International prognostic scoring system for mastocytosis (IPSM): a retrospective cohort study

Wolfgang R. Sperr, Michael Kundi, Ivan Alvarez-Twose, Bjorn van Anrooij, Joanna N.G. Oude Elberink, Aleksandra Gorska, Marek Niedoszytko, Karoline V. Gleixner, Emir Hadzijusufovic, Roberta Zanotti, Patrizia Bonadonna, Massimiliano Bonifacio, Cecelia Perkins, Anja Illerhaus, Chiara Elena, Serena Merante, Khalid Shoumariyeh, Nikolas von Bubnoff, Roberta Parente, Mohamad JawharAnna Belloni Fortina, Francesca Caroppo, Knut Brockow, Alexander Zink, David Fuchs, Alex J. Kilbertus, Akif Selim Yavuz, Michael Doubek, Hans Hägglund, Jens Panse, Vito Sabato, Agnes Bretterklieber, Dietger Niederwieser, Christine Breynaert, Karin Hartmann, Massimo Triggiani, Boguslaw Nedoszytko, Andreas Reiter, Alberto Orfao, Olivier Hermine, Jason Gotlib, Michel Arock, Hanneke C. Kluin-Nelemans, Peter Valent

Research output: Contribution to journalArticlepeer-review

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Background: The WHO classification separates mastocytosis into distinct variants, but prognostication remains a clinical challenge. The aim of this study was to improve prognostication for patients with mastocytosis. Methods: We analysed data of the registry of the European Competence Network on Mastocytosis including 1639 patients (age 17–90 years) diagnosed with mastocytosis according to WHO criteria between Jan 12, 1978, and March 16, 2017. Univariate and multivariate analyses with Cox regression were applied to identify prognostic variables predicting survival outcomes and to establish a prognostic score. We validated this International Prognostic Scoring System in Mastocytosis (IPSM) with data of 462 patients (age 17–79 years) from the Spanish network Red Española de Mastocitosis diagnosed between Jan 22, 1998, and Nov 2, 2017. Findings: The prognostic value of the WHO classification was confirmed in our study (p<0·0001). For patients with non-advanced mastocytosis (n=1380), we identified age 60 years or older (HR 10·75, 95% CI 5·68–20·32) and a concentration of alkaline phosphatase 100 U/L or higher (2·91, 1·60–5·30) as additional independent prognostic variables for overall survival. The resulting scoring system divided patients with non-advanced mastocytosis into three groups: low (no risk factors), intermediate 1 (one risk factor), and intermediate 2 (two risk factors). Overall survival and progression-free survival differed significantly among these groups (p<0·0001). In patients with advanced mastocytosis (n=259), age 60 years or older (HR 2·14, 95% CI 1·42–3·22), a concentration of tryptase 125 ng/mL or higher (1·81, 1·20–2·75), a leukocyte count of 16 × 109 per L or higher (1·88, 1·27–2·79), haemoglobin of 11 g/dL or lower (1·71, 1·13–2·57), a platelet count of 100 × 109 per L or lower (1·63, 1·13–2·34), and skin involvement (0·46, 0·30–0·69) were prognostic variables. Based on these variables, a separate score for advanced mastocytosis with four risk categories was established, with significantly different outcomes for overall survival and progression-free survival (p<0·0001). The prognostic value of both scores was confirmed in 413 patients with non-advanced disease and 49 with advanced mastocytosis from the validation cohort. Interpretation: The IPSM scores for patients with non-advanced and advanced mastocytosis can be used to predict survival outcomes and guide treatment decisions. However, the predictive value of the IPSM needs to be confirmed in forthcoming trials. Funding: Austrian Science Fund, Deutsche Forschungsgemeinschaft, Koeln Fortune Program, Charles and Ann Johnson Foundation, Instituto de Salud Carlos III, Fondos FEDER, Research-Foundation Flanders/Fonds Wetenschappelijk Onderzoek, Clinical Research-Fund of the University Hospitals Leuven, and Research-Foundation Flanders/Fonds Wetenschappelijk Onderzoek.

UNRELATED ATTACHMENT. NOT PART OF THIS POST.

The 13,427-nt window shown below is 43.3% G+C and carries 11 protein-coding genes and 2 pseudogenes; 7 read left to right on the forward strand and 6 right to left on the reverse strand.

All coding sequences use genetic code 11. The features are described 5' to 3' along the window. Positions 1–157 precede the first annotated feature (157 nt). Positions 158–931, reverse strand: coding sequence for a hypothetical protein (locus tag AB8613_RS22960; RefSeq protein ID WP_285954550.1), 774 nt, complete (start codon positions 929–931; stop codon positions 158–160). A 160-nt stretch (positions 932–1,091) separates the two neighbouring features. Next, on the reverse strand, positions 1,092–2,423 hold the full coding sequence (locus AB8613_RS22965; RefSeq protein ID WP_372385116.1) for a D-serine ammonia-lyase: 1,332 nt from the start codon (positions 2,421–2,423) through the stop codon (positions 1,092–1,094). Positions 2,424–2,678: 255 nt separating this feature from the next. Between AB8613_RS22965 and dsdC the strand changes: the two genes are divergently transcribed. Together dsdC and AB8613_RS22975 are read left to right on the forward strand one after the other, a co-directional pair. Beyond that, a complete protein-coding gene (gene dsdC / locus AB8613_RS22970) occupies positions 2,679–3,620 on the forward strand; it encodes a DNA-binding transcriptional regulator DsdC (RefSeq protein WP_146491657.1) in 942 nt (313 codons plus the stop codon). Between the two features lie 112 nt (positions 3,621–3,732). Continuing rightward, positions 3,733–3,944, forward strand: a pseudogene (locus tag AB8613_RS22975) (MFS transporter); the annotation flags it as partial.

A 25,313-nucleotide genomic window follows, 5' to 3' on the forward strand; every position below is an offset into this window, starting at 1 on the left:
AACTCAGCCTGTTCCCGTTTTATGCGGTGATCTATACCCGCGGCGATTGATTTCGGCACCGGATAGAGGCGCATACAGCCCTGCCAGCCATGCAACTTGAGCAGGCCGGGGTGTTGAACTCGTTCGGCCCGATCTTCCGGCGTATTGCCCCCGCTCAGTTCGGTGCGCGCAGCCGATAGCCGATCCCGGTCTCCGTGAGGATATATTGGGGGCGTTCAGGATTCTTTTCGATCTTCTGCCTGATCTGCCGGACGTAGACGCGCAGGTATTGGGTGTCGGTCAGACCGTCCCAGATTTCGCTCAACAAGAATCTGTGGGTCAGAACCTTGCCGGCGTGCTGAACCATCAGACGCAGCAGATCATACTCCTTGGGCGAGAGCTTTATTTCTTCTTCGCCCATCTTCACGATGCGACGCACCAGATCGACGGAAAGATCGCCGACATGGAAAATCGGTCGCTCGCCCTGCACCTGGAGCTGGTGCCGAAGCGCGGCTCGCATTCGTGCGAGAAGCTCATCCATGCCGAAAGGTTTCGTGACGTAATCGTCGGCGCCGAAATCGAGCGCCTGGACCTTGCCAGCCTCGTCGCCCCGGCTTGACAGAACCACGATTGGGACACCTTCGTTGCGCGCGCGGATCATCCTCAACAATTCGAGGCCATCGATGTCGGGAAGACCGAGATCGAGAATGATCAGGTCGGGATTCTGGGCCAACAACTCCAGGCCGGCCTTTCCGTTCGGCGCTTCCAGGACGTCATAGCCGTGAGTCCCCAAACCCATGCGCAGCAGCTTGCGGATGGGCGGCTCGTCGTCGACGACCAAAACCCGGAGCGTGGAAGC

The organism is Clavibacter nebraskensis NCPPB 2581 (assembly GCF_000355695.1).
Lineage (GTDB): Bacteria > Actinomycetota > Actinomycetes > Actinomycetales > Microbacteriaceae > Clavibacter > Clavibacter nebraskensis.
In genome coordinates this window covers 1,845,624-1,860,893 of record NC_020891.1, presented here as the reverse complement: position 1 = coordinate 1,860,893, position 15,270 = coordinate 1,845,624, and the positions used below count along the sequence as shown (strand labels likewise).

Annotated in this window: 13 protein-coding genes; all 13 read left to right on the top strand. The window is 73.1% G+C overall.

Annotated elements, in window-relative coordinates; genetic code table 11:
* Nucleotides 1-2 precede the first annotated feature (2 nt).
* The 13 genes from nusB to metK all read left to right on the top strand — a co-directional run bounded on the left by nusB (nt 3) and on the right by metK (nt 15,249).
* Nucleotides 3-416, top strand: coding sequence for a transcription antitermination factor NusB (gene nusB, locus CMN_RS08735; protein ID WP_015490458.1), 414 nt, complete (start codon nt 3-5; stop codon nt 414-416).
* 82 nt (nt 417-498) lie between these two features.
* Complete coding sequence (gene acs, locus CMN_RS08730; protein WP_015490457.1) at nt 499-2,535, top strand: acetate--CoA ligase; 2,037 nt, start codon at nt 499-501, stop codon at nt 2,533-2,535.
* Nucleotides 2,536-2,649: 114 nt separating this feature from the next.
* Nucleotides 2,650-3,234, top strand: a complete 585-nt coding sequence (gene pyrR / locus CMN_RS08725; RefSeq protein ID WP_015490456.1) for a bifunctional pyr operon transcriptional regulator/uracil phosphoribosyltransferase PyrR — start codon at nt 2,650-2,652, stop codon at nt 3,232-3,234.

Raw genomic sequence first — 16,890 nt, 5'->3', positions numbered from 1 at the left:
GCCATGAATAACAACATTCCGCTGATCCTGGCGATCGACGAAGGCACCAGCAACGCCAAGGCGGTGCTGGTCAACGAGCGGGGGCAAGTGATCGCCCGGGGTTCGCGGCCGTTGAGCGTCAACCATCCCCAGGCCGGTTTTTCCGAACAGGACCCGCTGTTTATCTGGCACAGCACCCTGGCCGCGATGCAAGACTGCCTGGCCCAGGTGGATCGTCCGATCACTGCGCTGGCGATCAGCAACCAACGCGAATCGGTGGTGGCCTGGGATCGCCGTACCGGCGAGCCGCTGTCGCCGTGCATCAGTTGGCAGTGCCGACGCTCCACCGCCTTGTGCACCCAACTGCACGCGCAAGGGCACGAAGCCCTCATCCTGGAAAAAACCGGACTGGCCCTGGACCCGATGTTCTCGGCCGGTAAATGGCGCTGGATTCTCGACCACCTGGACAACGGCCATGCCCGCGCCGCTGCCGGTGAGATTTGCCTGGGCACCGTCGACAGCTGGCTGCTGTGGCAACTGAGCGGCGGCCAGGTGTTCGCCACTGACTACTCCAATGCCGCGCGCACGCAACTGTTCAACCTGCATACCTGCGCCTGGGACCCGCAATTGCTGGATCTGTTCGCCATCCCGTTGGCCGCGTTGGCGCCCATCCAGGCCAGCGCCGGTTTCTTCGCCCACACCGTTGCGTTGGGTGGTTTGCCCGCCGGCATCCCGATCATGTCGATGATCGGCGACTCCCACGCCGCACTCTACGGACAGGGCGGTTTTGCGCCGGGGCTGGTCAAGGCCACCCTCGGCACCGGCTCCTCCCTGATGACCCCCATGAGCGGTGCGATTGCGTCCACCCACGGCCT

Original languageEnglish
Pages (from-to)e638-e649
JournalThe Lancet Haematology
Issue number12
StatePublished - Dec 2019


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